By Molly Peterson | Bloomberg.com
July 24 (Bloomberg) -- States barring the use of student- achievement data to help set teacher pay would be ineligible for $4.35 billion in education stimulus funds under guidelines proposed by President Barack Obama today.
The measure would disqualify states such as California, New York and Wisconsin from applying for the grants unless they change laws excluding student-performance data from evaluations of teachers and principals.
“In too many places we have no way, at least no good way, of distinguishing good teachers from bad ones,” Obama said at a news conference. The grants will go to states that “use data effectively to reward effective teachers, to support teachers who are struggling and, when necessary, to replace teachers who aren’t up to the job.”
Obama and Education Secretary Arne Duncan, who have long pressed for merit-pay programs that reward teachers for gains in student performance, unveiled the guidelines at a news conference today. Teachers unions oppose linking pay to pupil test scores, saying they aren’t an accurate measure of teacher effectiveness.
“In education for some reason, we’ve been scared to talk about excellence, we’ve been scared to reward excellence,” Education Secretary Arne Duncan said today on a conference call with reporters. “I don’t understand that. We think that’s the foundation from which all reform can come.”
More Than Tests
The administration will work with the National Education Association and the American Federation of Teachers, the two biggest U.S. teachers unions, to ensure standardized test scores are “just one part of a broader evaluation” of educators’ impact on student achievement, Obama said.
“But let me be clear: success should be judged by results, and data is a powerful tool to determine results,” he said.
While the proposed requirements don’t say which states would have to change their rules, Duncan has said California, New York and Wisconsin are among those with laws that create a “firewall” between student data and teacher evaluations.
“To somehow suggest that we should not link student achievement and teacher effectiveness, it’s like suggesting we judge a sports team without looking at the box score,” Duncan said in a June 8 speech in Washington. “I think that’s simply ridiculous.”
States that apply for funds should make student performance a “significant factor” in decisions about teachers’ and principals’ compensation and tenure, the administration said in its proposal.
NEA President Dennis Van Roekel and AFT President Randi Weingarten, who attended the briefing, said they were encouraged by Obama’s pledge to work with unions on the teacher-incentive guidelines.
“The era of teacher union-bashing was over today,” Weingarten said in an interview after the briefing.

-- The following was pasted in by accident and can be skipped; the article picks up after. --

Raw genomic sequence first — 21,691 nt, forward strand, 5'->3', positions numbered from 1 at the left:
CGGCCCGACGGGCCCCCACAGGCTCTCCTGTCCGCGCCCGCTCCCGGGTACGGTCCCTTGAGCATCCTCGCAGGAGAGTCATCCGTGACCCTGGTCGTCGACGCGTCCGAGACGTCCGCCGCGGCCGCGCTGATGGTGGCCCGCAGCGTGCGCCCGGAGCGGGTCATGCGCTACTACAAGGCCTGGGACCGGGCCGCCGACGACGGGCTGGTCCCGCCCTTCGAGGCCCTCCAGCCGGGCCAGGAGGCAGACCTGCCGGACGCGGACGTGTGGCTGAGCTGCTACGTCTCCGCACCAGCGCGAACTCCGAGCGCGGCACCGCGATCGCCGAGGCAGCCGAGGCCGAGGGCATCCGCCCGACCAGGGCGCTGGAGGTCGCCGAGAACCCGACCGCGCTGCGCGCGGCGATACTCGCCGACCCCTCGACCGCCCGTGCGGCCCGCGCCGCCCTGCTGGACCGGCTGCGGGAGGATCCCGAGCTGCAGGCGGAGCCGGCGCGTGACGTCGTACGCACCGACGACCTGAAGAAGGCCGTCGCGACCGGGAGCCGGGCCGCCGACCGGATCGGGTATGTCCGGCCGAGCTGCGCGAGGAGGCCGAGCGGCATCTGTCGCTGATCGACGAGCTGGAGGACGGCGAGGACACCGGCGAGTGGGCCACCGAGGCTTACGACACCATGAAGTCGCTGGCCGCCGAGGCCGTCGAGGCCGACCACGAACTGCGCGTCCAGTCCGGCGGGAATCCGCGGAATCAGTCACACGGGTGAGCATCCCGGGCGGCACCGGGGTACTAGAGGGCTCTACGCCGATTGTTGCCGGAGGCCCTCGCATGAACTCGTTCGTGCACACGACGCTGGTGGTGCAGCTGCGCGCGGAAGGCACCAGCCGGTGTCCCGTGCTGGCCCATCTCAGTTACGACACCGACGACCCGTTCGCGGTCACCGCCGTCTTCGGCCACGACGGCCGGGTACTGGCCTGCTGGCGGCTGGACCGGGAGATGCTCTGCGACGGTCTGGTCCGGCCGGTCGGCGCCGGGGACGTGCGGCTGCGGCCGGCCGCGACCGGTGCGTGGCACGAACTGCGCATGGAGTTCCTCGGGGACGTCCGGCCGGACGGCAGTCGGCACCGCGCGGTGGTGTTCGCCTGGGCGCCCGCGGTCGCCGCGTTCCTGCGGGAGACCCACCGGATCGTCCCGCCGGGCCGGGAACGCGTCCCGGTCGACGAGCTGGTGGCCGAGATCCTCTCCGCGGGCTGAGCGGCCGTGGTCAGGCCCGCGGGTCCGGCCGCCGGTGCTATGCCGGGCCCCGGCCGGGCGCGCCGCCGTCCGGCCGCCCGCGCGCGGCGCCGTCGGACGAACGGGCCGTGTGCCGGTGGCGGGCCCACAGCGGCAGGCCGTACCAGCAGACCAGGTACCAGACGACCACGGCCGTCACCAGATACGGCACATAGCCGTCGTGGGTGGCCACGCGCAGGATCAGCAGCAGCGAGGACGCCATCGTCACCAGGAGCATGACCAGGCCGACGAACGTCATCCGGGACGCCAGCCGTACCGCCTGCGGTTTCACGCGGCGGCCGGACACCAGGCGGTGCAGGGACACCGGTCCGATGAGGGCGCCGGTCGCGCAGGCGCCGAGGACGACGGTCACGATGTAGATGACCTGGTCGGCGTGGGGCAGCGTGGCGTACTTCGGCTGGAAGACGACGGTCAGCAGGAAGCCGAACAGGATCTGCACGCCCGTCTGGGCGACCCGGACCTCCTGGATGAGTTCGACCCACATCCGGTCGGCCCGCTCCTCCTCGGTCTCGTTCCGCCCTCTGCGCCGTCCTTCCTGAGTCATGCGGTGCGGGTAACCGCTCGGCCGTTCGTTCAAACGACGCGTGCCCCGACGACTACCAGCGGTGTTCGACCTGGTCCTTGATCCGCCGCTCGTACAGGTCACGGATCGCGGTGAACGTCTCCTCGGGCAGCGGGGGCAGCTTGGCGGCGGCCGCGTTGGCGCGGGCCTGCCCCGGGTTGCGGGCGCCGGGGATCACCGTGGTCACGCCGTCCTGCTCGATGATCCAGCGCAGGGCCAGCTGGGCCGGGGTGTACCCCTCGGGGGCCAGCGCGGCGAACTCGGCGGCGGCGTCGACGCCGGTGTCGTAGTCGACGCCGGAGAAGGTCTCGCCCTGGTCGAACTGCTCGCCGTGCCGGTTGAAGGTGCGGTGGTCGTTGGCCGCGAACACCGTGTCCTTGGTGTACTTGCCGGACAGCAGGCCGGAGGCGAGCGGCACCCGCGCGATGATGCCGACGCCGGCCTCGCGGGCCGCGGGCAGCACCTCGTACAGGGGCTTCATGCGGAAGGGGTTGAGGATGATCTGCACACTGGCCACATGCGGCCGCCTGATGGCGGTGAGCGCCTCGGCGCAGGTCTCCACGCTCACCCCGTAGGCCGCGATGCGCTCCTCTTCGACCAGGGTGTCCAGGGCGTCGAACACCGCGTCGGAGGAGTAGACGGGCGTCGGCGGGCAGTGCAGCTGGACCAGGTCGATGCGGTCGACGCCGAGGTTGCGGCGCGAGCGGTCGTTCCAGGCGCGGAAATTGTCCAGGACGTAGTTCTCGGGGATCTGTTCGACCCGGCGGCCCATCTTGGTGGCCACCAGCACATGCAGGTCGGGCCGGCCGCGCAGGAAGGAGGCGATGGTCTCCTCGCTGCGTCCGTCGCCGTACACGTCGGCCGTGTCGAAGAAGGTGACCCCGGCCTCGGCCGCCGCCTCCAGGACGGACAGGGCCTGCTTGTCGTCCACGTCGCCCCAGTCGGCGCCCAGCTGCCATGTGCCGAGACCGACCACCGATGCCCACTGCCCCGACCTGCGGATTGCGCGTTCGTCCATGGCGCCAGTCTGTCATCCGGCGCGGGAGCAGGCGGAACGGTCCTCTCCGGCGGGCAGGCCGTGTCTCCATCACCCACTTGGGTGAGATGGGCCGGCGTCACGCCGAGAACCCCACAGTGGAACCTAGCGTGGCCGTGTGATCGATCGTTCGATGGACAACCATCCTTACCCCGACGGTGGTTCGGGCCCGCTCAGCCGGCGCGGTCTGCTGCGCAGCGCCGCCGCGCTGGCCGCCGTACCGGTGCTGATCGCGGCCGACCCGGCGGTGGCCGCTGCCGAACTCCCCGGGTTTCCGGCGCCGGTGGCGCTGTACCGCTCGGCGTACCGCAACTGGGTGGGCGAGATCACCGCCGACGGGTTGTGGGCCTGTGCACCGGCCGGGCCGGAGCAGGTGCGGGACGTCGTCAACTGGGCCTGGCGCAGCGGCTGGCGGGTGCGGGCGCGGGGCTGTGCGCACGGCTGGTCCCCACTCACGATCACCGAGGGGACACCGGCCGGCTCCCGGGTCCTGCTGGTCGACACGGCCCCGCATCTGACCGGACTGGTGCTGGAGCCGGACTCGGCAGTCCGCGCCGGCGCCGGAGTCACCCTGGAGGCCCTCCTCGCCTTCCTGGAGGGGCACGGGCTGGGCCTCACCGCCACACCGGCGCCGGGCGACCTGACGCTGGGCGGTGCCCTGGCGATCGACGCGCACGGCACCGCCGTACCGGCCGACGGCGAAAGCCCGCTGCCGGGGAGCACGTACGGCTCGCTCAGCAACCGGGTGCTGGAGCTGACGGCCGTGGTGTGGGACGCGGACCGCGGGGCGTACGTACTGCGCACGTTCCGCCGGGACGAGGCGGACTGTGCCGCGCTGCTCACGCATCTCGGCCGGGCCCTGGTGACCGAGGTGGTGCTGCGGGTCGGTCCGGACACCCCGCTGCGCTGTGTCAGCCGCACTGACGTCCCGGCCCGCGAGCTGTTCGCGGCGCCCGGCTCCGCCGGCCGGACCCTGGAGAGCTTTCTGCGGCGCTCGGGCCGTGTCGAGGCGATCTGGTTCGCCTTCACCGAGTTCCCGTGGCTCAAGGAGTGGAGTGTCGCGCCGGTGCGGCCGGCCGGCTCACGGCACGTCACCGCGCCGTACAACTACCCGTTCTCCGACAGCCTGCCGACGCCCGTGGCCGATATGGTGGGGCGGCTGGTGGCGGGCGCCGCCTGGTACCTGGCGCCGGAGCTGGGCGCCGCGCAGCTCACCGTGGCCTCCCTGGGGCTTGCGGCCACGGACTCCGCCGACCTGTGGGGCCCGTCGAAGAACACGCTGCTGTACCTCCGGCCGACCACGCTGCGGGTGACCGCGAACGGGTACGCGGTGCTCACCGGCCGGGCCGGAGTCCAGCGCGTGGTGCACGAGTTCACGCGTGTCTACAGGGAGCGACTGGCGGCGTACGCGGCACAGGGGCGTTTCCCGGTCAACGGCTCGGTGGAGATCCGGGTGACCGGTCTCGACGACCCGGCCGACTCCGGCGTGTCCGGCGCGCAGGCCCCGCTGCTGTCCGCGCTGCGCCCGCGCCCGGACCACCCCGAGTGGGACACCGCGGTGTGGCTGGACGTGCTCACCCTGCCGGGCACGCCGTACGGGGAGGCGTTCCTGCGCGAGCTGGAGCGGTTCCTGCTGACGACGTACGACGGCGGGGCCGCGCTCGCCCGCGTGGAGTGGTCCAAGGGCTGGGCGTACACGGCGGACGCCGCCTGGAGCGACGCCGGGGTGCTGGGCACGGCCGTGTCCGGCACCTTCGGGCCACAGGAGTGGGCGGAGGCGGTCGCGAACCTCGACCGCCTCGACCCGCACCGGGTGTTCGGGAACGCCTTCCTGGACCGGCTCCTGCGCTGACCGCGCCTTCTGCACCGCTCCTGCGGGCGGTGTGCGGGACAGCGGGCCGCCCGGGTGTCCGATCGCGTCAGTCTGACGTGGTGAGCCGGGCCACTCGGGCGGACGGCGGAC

Obama and Duncan “want to work with us, and not do things to us,” Van Roekel said. “A single test score just doesn’t measure what you do as a teacher.”
Among the other criteria for the stimulus grants are a commitment to developing common, nationwide academic standards; increasing the number of “highly effective” teachers and principals in high-poverty schools; and creating more “high quality” charter schools, according to the summary. The public has 30 days to comment.
The administration also wants to “challenge both districts and unions to make collective bargaining a tool for innovation instead of a barrier for reform,” Duncan said. “Adult dysfunction, in far too many places, has really been a barrier to student achievement.”
The Education Department said it plans to disburse the competitive stimulus funds in two phases, awarding the first round of grants early next year and the second by September 2010. States that fail to win grants in the first phase may reapply for the second phase, the agency said.
●●smf's 2¢: Not that it has anything to do with anything, but…
● in last week's New Yorker there was a comedy article about Global Warming/Climate Change in Hell. Among the listed names for Satan (Beelzebub, Lucifer, etc.) is (AFT President) Randi Weingarten.
● Bloomberg News – from which this story is pulled, is owned by New York Mayor, school takeover artist (currently engaged in a fight over who controls the NYC schools with the legislature in Albany – itself engaged in its own battle on who controls the legislature in Albany) and all-around billionaire (worth$16B) Michael Bloomberg. Other billionaires with their own media outlets: Rupert Murdock and Silvio Berlusconi.
Bloomberg Quote: "If parents don't like the way I run the schools they can boo me at parades."
"Bloomy's" (what the NY Daily News calls him, sometimes prefixed with "Loony") attitude over this paltry $4.35 billion might be amusing.